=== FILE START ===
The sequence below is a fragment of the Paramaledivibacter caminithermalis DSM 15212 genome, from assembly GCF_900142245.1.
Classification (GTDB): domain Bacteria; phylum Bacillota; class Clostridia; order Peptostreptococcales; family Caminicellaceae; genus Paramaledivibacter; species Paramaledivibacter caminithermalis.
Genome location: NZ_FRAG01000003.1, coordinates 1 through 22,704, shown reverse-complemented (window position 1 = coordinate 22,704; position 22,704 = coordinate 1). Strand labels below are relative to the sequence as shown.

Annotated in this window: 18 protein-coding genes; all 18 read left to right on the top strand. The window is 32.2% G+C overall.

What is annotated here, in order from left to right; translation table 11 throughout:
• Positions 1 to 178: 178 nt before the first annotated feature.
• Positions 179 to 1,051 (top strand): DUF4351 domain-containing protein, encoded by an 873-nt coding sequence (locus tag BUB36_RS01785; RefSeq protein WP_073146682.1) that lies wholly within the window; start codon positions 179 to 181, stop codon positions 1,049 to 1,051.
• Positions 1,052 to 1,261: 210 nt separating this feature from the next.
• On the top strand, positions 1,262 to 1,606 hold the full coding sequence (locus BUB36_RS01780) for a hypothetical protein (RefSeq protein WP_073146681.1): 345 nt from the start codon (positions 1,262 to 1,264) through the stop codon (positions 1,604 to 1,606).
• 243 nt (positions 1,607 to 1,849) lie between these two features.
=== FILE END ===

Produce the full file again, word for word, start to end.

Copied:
The sequence below is a fragment of the Paramaledivibacter caminithermalis DSM 15212 genome, from assembly GCF_900142245.1.
Classification (GTDB): domain Bacteria; phylum Bacillota; class Clostridia; order Peptostreptococcales; family Caminicellaceae; genus Paramaledivibacter; species Paramaledivibacter caminithermalis.
Genome location: NZ_FRAG01000003.1, coordinates 1 through 22,704, shown reverse-complemented (window position 1 = coordinate 22,704; position 22,704 = coordinate 1). Strand labels below are relative to the sequence as shown.

Annotated in this window: 18 protein-coding genes; all 18 read left to right on the top strand. The window is 32.2% G+C overall.

What is annotated here, in order from left to right; translation table 11 throughout:
• Positions 1 to 178: 178 nt before the first annotated feature.
• Positions 179 to 1,051 (top strand): DUF4351 domain-containing protein, encoded by an 873-nt coding sequence (locus tag BUB36_RS01785; RefSeq protein WP_073146682.1) that lies wholly within the window; start codon positions 179 to 181, stop codon positions 1,049 to 1,051.
• Positions 1,052 to 1,261: 210 nt separating this feature from the next.
• On the top strand, positions 1,262 to 1,606 hold the full coding sequence (locus BUB36_RS01780) for a hypothetical protein (RefSeq protein WP_073146681.1): 345 nt from the start codon (positions 1,262 to 1,264) through the stop codon (positions 1,604 to 1,606).
• 243 nt (positions 1,607 to 1,849) lie between these two features.